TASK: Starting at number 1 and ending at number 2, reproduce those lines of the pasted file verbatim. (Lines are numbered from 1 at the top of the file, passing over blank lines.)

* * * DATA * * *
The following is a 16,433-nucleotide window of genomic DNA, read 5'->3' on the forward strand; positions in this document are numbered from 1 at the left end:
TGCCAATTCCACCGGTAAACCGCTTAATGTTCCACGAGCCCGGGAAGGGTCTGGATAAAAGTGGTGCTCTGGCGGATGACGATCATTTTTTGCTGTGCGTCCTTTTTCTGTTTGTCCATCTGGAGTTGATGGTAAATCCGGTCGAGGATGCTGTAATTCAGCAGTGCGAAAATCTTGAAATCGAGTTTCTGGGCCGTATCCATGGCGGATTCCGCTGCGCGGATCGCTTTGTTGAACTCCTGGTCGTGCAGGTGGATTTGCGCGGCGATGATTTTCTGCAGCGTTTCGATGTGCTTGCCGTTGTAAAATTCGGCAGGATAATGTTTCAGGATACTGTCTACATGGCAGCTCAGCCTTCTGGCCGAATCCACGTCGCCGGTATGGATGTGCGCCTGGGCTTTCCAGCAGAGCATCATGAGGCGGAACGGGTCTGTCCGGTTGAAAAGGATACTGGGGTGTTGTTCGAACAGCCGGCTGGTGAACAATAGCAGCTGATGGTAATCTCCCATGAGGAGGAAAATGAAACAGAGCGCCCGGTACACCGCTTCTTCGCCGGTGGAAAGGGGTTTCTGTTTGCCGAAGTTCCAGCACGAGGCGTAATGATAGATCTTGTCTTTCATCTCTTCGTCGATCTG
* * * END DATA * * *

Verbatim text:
The following is a 16,433-nucleotide window of genomic DNA, read 5'->3' on the forward strand; positions in this document are numbered from 1 at the left end:
TGCCAATTCCACCGGTAAACCGCTTAATGTTCCACGAGCCCGGGAAGGGTCTGGATAAAAGTGGTGCTCTGGCGGATGACGATCATTTTTTGCTGTGCGTCCTTTTTCTGTTTGTCCATCTGGAGTTGATGGTAAATCCGGTCGAGGATGCTGTAATTCAGCAGTGCGAAAATCTTGAAATCGAGTTTCTGGGCCGTATCCATGGCGGATTCCGCTGCGCGGATCGCTTTGTTGAACTCCTGGTCGTGCAGGTGGATTTGCGCGGCGATGATTTTCTGCAGCGTTTCGATGTGCTTGCCGTTGTAAAATTCGGCAGGATAATGTTTCAGGATACTGTCTACATGGCAGCTCAGCCTTCTGGCCGAATCCACGTCGCCGGTATGGATGTGCGCCTGGGCTTTCCAGCAGAGCATCATGAGGCGGAACGGGTCTGTCCGGTTGAAAAGGATACTGGGGTGTTGTTCGAACAGCCGGCTGGTGAACAATAGCAGCTGATGGTAATCTCCCATGAGGAGGAAAATGAAACAGAGCGCCCGGTACACCGCTTCTTCGCCGGTGGAAAGGGGTTTCTGTTTGCCGAAGTTCCAGCACGAGGCGTAATGATAGATCTTGTCTTTCATCTCTTCGTCGATCTG